Indian Nobel Physics Laureate

Chandarsekhara Venkata or ‘CV’ Raman was born in Tiruchirapalli, Tamil Nadu on the 7th of November 1888 to a physics teacher. He was a very bright student and by the age of 13 he had passed his matriculation and was awarded a scholarship to study overseas. However after a medical examination he was told he should avoid going and instead enrolled in Presidency College in Madras where his father was a lecturer.

By 1921, on a sea voyage he became very interested in the blue light given by the Mediterranean Sea and nearby glaciers. What he discovered was that light can be scattered in water or transparent blocks of ice. With his equipment, which only cost Rs. 200, he allowed this scattered light to fall onto a spectrograph and the lines he found dictated the properties of the colour of water. This came to be known as the Raman effect which he presented to a meeting of scientists in Bangalore in 1928. In 1930, he was awarded the Nobel Prize for Physics becoming the first Indian scientist to have achieved this feat having studied wholly in India. The Raman effect is very important because it opened up new avenues to test molecular structures in chemical compounds. For instance, it led to over 2000 compounds were studied regarding their structure and was became even more valuable with the introduction of lasers and modern computers.

He was also elected to the Royal Society of London in 1924, knighted by the British Empire in 1929 and by 1947 was appointed as the first national professor by the new independent government of India. In 1948 however, he built the Raman Institute where he worked relentlessly until he passed away in 1970. His sincere advice to scientists was that ‘scientific research needs independent thinking and hard work, not equipment’.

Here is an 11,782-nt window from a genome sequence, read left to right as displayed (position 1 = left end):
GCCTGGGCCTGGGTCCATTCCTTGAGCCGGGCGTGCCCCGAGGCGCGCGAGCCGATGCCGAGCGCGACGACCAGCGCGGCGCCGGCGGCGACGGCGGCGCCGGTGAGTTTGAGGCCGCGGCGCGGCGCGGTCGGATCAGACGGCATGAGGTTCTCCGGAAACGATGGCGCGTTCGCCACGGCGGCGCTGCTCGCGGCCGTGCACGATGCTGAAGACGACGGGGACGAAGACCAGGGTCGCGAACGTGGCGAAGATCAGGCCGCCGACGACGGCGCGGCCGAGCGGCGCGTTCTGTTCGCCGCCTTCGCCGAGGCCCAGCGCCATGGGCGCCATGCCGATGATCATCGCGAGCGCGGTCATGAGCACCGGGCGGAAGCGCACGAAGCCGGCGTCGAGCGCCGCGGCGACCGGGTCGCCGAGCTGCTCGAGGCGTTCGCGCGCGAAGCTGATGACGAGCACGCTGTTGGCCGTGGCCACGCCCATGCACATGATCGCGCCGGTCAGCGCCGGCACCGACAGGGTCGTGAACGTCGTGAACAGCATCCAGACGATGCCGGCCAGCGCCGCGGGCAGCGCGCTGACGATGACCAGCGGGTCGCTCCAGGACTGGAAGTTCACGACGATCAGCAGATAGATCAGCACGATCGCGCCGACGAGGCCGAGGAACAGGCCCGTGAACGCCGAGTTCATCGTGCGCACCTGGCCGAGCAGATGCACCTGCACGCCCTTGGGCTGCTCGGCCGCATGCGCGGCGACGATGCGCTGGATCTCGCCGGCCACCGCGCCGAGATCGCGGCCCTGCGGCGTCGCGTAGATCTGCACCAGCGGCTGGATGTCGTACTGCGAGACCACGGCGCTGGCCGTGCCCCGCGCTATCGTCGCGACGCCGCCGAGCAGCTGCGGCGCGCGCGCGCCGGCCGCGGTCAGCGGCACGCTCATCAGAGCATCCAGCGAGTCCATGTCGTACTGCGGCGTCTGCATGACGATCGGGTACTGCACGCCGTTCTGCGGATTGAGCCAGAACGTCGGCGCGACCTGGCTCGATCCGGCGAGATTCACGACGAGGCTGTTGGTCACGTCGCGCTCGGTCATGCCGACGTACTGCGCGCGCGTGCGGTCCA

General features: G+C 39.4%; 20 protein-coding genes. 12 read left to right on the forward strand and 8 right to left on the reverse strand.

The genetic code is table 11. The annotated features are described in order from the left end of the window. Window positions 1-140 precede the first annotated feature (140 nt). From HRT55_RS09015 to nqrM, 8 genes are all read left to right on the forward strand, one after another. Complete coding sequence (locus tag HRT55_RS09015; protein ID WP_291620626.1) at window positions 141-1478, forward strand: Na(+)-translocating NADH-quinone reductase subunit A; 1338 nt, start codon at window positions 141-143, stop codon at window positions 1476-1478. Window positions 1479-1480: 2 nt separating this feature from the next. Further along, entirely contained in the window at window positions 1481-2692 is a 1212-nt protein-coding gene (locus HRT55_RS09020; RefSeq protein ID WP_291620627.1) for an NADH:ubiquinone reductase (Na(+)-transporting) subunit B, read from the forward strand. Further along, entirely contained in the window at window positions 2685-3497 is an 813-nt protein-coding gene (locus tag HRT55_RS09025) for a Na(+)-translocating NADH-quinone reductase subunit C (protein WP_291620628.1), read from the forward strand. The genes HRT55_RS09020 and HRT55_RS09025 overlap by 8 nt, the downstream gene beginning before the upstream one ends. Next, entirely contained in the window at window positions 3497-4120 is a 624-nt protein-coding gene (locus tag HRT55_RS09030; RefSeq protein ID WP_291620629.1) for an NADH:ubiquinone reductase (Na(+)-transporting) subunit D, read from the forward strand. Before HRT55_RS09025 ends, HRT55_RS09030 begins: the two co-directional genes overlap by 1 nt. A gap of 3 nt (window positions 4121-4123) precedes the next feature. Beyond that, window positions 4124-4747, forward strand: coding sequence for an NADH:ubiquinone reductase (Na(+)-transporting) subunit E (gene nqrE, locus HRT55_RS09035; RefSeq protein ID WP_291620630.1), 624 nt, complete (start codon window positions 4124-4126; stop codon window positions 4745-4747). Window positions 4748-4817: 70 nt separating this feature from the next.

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Indian Nobel Physics Laureate

Chandarsekhara Venkata or ‘CV’ Raman was born in Tiruchirapalli, Tamil Nadu on the 7th of November 1888 to a physics teacher. He was a very bright student and by the age of 13 he had passed his matriculation and was awarded a scholarship to study overseas. However after a medical examination he was told he should avoid going and instead enrolled in Presidency College in Madras where his father was a lecturer.

By 1921, on a sea voyage he became very interested in the blue light given by the Mediterranean Sea and nearby glaciers. What he discovered was that light can be scattered in water or transparent blocks of ice. With his equipment, which only cost Rs. 200, he allowed this scattered light to fall onto a spectrograph and the lines he found dictated the properties of the colour of water. This came to be known as the Raman effect which he presented to a meeting of scientists in Bangalore in 1928. In 1930, he was awarded the Nobel Prize for Physics becoming the first Indian scientist to have achieved this feat having studied wholly in India. The Raman effect is very important because it opened up new avenues to test molecular structures in chemical compounds. For instance, it led to over 2000 compounds were studied regarding their structure and was became even more valuable with the introduction of lasers and modern computers.

He was also elected to the Royal Society of London in 1924, knighted by the British Empire in 1929 and by 1947 was appointed as the first national professor by the new independent government of India. In 1948 however, he built the Raman Institute where he worked relentlessly until he passed away in 1970. His sincere advice to scientists was that ‘scientific research needs independent thinking and hard work, not equipment’.

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